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Edited by happygeek: unstuck

As Editorial Director and Managing Analyst with IT Security Thing I am putting more than two decades of consulting experience into providing opinionated insight regarding the security threat landscape for IT security professionals. As an Editorial Fellow with Dennis Publishing, I bring more than two decades of writing experience across the technology industry into publications such as Alphr, IT Pro and (in good old fashioned print) PC Pro. I also write for SC Magazine UK and Infosecurity, as well as The Times and Sunday Times newspapers. Along the way I have been honoured with a Technology Journalist of the Year award, and three Information Security Journalist of the Year awards. Most humbling, though, was the Enigma Award for 'lifetime contribution to IT security journalism' bestowed on me in 2011.

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Last Post by happygeek
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My wife is very happy indeed with her six year old non-smart clamshell. She is only interested in voice and text.

I, on the other hand, use my iPhone as my satnav, MP3 player, radio, camera, and video recorder to name but a few things. I'd need at least three separate devices to lug around with me, in addition to the phone, if I wanted all of that on the move otherwise.

Smartphones serve a very real need these days. But, horses for courses :)

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I got myself a little Windows 8 touch screen for £60. Does the job.

With Iphones you're restricted to what you can download, so why have 64bit?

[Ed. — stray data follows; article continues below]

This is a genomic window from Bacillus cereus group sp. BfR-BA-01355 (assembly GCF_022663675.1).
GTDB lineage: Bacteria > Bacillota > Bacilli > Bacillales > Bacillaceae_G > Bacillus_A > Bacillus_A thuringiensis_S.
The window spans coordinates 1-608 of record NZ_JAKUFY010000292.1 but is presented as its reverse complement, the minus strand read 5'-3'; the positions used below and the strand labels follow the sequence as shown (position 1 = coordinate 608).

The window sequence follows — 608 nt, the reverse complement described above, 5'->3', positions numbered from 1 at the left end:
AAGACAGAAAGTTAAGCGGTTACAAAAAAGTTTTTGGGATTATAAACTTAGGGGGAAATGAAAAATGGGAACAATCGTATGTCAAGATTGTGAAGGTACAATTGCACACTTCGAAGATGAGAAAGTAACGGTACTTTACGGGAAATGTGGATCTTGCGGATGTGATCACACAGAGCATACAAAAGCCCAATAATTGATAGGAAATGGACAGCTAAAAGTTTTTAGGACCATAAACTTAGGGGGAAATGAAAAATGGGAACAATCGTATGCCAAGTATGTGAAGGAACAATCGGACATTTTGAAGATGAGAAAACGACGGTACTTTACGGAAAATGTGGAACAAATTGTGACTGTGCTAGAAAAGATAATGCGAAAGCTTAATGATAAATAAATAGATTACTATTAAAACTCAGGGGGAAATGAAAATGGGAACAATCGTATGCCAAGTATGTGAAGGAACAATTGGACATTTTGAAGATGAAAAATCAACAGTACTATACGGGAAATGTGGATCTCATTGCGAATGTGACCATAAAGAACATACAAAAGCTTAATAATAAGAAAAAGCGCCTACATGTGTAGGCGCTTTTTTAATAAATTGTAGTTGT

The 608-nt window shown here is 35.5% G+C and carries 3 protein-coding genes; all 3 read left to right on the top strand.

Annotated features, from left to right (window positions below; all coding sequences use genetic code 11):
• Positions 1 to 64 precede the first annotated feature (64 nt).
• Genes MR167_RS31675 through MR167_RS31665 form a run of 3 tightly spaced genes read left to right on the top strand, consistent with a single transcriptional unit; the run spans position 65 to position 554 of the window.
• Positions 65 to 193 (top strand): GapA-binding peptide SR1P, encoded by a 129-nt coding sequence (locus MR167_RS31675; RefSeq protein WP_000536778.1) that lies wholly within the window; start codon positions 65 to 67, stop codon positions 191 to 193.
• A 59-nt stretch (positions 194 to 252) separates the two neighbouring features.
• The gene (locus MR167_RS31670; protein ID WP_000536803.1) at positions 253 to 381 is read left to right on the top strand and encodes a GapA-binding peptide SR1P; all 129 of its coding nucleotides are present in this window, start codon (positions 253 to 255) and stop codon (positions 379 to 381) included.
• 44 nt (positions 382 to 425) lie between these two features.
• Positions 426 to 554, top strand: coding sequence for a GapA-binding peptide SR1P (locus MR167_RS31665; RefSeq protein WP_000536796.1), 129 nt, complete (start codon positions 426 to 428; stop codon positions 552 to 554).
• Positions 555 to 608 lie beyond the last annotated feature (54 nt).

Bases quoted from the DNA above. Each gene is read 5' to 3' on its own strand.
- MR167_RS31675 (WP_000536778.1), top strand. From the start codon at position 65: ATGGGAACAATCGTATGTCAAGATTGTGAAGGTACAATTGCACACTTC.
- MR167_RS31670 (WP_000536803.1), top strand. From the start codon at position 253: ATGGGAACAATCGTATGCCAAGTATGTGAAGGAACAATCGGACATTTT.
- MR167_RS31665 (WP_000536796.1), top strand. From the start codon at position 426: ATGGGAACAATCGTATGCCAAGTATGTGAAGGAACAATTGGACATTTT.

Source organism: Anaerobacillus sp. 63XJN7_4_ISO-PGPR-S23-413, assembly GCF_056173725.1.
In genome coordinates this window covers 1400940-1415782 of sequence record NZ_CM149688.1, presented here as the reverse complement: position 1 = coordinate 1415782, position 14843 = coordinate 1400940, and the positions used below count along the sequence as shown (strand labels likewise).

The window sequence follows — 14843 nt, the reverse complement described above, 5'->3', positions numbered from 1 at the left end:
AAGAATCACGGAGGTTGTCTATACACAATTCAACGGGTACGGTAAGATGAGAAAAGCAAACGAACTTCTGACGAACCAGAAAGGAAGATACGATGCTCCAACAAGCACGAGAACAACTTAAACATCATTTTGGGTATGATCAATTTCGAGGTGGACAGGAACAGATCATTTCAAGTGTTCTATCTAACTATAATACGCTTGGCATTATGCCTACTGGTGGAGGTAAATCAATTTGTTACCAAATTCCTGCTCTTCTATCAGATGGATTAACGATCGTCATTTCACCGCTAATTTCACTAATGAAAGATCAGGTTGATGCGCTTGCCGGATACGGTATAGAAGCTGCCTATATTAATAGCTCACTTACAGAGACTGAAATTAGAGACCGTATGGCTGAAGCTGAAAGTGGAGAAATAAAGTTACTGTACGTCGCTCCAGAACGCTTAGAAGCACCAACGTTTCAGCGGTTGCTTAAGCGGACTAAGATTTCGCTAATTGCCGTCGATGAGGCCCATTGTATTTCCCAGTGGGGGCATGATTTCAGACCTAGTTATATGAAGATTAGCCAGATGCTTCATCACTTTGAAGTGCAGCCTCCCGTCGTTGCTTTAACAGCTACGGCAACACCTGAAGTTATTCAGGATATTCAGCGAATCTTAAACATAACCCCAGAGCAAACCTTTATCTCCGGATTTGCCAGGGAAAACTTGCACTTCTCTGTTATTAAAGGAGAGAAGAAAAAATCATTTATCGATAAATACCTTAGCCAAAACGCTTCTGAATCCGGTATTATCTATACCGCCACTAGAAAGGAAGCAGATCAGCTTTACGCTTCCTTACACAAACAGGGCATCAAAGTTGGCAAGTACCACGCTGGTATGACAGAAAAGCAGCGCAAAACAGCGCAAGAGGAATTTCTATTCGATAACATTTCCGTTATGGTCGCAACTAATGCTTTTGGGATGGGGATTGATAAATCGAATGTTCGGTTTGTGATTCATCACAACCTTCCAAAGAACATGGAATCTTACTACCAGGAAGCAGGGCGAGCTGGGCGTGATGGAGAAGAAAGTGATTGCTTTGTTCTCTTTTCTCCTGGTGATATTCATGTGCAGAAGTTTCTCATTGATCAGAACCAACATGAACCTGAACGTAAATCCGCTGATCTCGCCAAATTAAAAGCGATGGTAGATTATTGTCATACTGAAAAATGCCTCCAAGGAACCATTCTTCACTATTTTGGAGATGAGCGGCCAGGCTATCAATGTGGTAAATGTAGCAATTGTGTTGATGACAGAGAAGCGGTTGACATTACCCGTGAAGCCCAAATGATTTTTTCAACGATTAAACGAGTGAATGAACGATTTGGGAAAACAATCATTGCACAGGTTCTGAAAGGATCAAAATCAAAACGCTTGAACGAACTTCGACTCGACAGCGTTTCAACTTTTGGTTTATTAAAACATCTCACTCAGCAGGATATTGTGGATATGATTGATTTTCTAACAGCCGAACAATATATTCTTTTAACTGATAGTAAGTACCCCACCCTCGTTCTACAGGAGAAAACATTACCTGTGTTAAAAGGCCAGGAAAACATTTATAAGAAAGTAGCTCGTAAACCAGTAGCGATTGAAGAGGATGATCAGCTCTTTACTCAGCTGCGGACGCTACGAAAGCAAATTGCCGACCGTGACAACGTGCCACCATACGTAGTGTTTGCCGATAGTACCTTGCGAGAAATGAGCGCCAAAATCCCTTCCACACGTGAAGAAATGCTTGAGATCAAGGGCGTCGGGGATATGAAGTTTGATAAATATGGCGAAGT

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I've got to say I've always been of the opinion that iPhones are over rated, over priced, average smartphones with Apple still riding the on the back of the ground breaking advances of original iPhone (and great marketing) by churning out handsets with little improvements.

After reading specs and reviews though my opinion of the 5s is completely different. I've recently bought the Lumia 520 because I only needed something basic that lets me go on the internet, music, satnav, calls and texts which means I won't be upgrading any time soon...

However my lovely girlfriend is due for an upgrade next month so if I'm nice enough I might be able to convince her to get one and drain the battery on her on a daily basis!

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With Iphones you're restricted to what you can download, so why have 64bit?

There are currently a tad under 900,000 apps available from the App Store (historically, if you include those no longer available, there have been 1.25 billion) and the Google Android available apps figure is roughly equivalent.

Plenty of choice there, I would say. Sure, if you are talking about the walled garden approach to app distribution by Apple, then there are restrictions. Given the number of malware infected apps for Android compared to those for Apple (through the respective app stores rather than including apps for jailbroken iPhones) then this policy has had a distinct security advantage.